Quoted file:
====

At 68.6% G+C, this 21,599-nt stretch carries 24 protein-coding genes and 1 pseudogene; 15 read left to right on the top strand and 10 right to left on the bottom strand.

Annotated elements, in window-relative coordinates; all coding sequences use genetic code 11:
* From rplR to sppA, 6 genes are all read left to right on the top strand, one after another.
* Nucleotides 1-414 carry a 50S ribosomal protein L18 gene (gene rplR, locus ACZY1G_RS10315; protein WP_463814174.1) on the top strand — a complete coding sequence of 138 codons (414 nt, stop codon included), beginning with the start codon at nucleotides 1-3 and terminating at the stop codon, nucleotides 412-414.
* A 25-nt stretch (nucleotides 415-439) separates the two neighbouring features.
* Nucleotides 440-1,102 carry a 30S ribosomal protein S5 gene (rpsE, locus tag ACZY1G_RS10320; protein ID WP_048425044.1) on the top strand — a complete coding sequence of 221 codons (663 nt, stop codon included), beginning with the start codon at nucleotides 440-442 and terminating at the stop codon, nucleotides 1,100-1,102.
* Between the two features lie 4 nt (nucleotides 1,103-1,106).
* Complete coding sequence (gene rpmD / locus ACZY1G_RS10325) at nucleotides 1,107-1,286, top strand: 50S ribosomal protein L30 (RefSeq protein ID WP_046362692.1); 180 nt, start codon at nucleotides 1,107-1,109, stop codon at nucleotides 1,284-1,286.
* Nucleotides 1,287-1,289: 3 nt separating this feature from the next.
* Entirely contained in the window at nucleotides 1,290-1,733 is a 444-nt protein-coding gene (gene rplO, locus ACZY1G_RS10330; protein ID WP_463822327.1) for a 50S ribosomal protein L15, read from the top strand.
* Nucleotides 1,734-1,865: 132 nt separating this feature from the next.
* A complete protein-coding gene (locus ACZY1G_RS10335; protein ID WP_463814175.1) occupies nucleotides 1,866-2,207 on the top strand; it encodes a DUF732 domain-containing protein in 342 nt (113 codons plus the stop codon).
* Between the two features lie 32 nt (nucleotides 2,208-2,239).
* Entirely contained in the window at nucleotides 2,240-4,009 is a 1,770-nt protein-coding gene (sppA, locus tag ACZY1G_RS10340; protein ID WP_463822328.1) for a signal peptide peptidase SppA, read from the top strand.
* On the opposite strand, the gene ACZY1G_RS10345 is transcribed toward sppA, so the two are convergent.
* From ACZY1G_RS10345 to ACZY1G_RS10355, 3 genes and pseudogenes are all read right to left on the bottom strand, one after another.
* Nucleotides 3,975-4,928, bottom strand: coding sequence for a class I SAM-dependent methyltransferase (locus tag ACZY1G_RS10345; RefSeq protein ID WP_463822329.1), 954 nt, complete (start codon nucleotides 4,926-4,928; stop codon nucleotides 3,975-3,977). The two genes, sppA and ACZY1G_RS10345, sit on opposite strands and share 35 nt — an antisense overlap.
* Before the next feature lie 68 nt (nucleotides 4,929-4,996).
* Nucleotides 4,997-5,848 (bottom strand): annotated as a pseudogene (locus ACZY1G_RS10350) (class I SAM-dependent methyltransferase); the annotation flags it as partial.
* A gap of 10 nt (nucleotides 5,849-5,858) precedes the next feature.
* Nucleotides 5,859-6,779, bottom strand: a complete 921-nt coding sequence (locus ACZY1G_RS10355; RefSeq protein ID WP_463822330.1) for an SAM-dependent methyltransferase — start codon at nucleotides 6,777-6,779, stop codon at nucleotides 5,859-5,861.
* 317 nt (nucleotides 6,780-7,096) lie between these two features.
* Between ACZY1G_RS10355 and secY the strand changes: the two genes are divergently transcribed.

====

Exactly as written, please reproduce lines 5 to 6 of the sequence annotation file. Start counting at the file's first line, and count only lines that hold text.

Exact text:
* A 25-nt stretch (nucleotides 415-439) separates the two neighbouring features.
* Nucleotides 440-1,102 carry a 30S ribosomal protein S5 gene (rpsE, locus tag ACZY1G_RS10320; protein ID WP_048425044.1) on the top strand — a complete coding sequence of 221 codons (663 nt, stop codon included), beginning with the start codon at nucleotides 440-442 and terminating at the stop codon, nucleotides 1,100-1,102.